For businesses focused on growth, absorbing initial losses as well as the risks of such a strategy has historically been a small price to pay for growing a customer base and achieving increased customer lifetime value. Indeed, when an organization enters a new market or new stores are opened, a loss leader strategy might be the best way to expand quickly. Amazon’s entrance to the Dutch market as well as Disney+ to the world of online streaming highlight this. There are similarities with introductory pricing, which cable and phone companies have endorsed for years, banking on future cross sales. Additionally, this technique can be an effective means of selling off excess stock or perishables before they go off. This tactic was adopted by Camden Brewery in the UK, who as a result of Corona Virus were left with a huge amount of excess stock. They ran a competition, giving away some of that delicious beer and in return received a huge amount of positive attention! 


Doing it Right


To evaluate, there is the potential for negative outcomes with this approach, whether to the company following it, small businesses in the same market as well as to the customers targeted. Nevertheless, in the main, pursuing a loss leader pricing strategy is perfectly reasonable. It is strong when there is a good selection of other products to purchase, it is even stronger when there are complementary products with high margins that are properly merchandised close to the loss leader product. There are of course more subtle ways to reap the rewards of loss leading, and one of those is to have a rewards program. Rewarding the loyalty of customers is a great way to incentivise future purchases and build lifetime customer value. Furthermore, offering free shipping above a certain purchase threshold is another means of subtly implementing the strategy.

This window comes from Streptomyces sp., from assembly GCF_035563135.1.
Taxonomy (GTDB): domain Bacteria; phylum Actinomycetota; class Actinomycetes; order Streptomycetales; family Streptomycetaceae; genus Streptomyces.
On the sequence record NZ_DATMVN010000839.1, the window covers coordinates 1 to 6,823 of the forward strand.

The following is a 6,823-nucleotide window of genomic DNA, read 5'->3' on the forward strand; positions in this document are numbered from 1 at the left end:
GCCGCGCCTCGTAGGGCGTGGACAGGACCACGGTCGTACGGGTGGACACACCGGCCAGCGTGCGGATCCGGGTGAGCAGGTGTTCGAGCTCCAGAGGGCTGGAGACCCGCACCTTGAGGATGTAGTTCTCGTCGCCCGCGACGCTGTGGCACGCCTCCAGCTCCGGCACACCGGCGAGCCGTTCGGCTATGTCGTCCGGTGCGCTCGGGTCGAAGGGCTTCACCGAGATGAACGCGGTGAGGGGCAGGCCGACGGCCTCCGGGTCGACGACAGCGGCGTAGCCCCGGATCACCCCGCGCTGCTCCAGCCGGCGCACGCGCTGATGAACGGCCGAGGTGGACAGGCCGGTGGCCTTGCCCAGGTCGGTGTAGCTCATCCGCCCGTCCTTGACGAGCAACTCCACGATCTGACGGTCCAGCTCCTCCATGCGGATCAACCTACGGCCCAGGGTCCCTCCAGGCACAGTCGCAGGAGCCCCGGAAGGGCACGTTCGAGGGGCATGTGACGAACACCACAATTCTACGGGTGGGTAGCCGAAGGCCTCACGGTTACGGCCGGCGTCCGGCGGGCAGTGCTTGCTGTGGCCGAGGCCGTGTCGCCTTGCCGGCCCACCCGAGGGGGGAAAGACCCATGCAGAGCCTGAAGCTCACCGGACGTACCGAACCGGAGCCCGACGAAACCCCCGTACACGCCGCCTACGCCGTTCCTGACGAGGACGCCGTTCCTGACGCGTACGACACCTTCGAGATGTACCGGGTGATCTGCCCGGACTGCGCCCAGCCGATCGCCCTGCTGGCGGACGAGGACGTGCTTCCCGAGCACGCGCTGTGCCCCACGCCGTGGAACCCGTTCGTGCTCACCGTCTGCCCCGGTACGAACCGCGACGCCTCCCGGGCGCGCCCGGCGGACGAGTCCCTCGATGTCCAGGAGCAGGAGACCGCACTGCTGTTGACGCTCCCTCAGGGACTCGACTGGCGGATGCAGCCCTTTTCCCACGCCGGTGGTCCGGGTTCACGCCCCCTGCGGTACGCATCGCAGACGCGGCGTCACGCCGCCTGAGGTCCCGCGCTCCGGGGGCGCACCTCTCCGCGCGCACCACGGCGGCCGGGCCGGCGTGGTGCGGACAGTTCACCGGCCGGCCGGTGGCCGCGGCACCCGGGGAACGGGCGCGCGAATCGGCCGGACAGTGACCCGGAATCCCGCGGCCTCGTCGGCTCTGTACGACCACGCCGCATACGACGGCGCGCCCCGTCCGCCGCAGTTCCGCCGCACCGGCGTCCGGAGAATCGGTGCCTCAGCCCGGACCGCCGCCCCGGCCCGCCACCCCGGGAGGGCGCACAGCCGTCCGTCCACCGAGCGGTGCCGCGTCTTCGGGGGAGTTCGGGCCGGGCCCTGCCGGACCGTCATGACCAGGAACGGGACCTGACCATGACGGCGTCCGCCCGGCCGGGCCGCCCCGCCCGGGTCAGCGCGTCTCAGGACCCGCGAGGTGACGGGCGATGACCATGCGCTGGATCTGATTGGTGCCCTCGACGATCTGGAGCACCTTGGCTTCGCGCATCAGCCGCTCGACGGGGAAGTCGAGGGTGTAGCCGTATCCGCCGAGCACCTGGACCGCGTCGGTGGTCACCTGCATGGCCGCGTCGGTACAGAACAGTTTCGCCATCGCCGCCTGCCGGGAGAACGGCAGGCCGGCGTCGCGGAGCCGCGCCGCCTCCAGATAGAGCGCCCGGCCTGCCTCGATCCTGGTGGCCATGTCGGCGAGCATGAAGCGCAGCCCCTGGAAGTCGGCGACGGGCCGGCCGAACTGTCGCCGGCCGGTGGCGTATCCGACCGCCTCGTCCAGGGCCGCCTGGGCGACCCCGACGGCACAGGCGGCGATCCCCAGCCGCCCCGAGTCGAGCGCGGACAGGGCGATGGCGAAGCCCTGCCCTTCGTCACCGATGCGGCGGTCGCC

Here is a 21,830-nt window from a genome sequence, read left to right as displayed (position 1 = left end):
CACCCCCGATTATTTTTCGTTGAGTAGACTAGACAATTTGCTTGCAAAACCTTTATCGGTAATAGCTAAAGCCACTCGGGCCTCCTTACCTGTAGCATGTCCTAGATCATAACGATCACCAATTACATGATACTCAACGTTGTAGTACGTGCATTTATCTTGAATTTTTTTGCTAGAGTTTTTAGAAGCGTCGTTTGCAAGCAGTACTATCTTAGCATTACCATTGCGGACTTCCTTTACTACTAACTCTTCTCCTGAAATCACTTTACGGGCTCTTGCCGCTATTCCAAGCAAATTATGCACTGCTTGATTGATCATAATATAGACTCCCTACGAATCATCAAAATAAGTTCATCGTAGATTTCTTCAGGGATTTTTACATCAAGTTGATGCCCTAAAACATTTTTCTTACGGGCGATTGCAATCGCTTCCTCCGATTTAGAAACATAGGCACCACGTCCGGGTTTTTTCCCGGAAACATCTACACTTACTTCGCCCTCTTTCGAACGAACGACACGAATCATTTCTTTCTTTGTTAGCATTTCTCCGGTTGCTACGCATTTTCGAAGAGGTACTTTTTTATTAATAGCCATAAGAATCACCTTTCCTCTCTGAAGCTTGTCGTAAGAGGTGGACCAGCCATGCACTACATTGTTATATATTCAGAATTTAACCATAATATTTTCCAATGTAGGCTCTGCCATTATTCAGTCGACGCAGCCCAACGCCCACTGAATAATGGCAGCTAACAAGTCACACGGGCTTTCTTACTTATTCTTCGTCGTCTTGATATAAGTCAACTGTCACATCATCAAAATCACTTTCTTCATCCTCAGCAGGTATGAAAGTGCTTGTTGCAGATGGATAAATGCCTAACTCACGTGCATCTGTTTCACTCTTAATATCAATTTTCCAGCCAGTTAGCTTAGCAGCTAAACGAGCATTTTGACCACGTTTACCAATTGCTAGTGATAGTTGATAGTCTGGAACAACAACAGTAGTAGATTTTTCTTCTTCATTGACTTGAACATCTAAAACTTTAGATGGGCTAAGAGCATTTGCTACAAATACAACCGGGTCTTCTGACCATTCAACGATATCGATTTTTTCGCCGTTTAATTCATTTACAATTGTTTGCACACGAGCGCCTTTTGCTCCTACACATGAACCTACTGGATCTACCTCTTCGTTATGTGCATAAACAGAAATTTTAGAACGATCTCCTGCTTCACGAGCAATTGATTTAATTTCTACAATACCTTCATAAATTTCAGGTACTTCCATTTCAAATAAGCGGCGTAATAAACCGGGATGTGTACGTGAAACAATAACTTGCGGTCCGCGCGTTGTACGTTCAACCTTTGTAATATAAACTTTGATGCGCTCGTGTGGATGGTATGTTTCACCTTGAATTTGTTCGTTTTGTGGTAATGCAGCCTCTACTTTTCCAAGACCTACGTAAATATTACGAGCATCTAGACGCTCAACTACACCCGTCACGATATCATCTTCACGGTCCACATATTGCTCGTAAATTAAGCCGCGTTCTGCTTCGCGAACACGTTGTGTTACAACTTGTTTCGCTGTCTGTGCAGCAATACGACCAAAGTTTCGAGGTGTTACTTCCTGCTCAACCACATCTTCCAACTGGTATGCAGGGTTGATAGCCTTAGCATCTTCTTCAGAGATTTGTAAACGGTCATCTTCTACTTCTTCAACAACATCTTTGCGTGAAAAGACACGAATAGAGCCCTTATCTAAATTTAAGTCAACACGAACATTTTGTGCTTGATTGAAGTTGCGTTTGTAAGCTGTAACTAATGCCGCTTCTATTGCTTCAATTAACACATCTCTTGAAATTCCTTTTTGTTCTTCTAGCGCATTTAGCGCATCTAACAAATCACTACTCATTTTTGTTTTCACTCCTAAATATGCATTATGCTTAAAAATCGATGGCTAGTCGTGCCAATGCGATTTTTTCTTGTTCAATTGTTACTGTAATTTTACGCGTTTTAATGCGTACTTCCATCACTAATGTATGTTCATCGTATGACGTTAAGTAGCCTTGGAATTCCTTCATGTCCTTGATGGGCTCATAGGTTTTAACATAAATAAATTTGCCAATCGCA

Successfully implementing a strategy with so much potential downside is made much easier when you are assisted by a pricing software like Omnia. The basic concept behind loss leader pricing is drawing the attention of a customer with one product, in the hope of selling them others. Omnia can help keep that customer on your site.  By designing a strategy that works for you, identifying the right products and the price changes in the sweet spot, can have exponentially better results for your revenue and your margins. It’s vital to not only pick the right product to cost below price, but to price it at the right level. A tool such as Omnia helps you do this by displaying sales data, page views, margins and competitor price levels all in the same place.